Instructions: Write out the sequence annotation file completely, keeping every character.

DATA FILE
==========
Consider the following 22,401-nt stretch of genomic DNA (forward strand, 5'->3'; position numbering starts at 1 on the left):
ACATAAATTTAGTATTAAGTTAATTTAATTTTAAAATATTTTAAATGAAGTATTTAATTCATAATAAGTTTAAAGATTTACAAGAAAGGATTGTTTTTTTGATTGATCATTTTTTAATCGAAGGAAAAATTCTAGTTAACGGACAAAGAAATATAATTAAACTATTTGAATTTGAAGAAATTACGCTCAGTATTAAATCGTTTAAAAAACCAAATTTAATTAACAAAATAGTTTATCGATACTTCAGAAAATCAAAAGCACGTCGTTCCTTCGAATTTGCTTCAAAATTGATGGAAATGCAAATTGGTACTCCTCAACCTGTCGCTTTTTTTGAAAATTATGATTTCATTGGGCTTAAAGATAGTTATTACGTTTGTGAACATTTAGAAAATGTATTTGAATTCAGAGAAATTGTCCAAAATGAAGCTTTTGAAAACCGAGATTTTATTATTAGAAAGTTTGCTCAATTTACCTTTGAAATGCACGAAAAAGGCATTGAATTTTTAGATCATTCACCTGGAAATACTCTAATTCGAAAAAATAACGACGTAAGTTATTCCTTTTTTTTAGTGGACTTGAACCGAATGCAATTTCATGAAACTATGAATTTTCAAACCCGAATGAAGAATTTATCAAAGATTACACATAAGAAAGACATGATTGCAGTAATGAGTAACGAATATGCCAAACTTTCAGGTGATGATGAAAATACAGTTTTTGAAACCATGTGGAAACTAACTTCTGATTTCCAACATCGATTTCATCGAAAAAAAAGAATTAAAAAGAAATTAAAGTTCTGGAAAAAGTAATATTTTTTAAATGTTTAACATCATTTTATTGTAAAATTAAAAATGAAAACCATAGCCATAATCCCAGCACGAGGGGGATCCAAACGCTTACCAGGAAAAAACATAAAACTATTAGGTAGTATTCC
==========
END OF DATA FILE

Consider the following 22,401-nt stretch of genomic DNA (forward strand, 5'->3'; position numbering starts at 1 on the left):
ACATAAATTTAGTATTAAGTTAATTTAATTTTAAAATATTTTAAATGAAGTATTTAATTCATAATAAGTTTAAAGATTTACAAGAAAGGATTGTTTTTTTGATTGATCATTTTTTAATCGAAGGAAAAATTCTAGTTAACGGACAAAGAAATATAATTAAACTATTTGAATTTGAAGAAATTACGCTCAGTATTAAATCGTTTAAAAAACCAAATTTAATTAACAAAATAGTTTATCGATACTTCAGAAAATCAAAAGCACGTCGTTCCTTCGAATTTGCTTCAAAATTGATGGAAATGCAAATTGGTACTCCTCAACCTGTCGCTTTTTTTGAAAATTATGATTTCATTGGGCTTAAAGATAGTTATTACGTTTGTGAACATTTAGAAAATGTATTTGAATTCAGAGAAATTGTCCAAAATGAAGCTTTTGAAAACCGAGATTTTATTATTAGAAAGTTTGCTCAATTTACCTTTGAAATGCACGAAAAAGGCATTGAATTTTTAGATCATTCACCTGGAAATACTCTAATTCGAAAAAATAACGACGTAAGTTATTCCTTTTTTTTAGTGGACTTGAACCGAATGCAATTTCATGAAACTATGAATTTTCAAACCCGAATGAAGAATTTATCAAAGATTACACATAAGAAAGACATGATTGCAGTAATGAGTAACGAATATGCCAAACTTTCAGGTGATGATGAAAATACAGTTTTTGAAACCATGTGGAAACTAACTTCTGATTTCCAACATCGATTTCATCGAAAAAAAAGAATTAAAAAGAAATTAAAGTTCTGGAAAAAGTAATATTTTTTAAATGTTTAACATCATTTTATTGTAAAATTAAAAATGAAAACCATAGCCATAATCCCAGCACGAGGGGGATCCAAACGCTTACCAGGAAAAAACATAAAACTATTAGGTAGTATTCC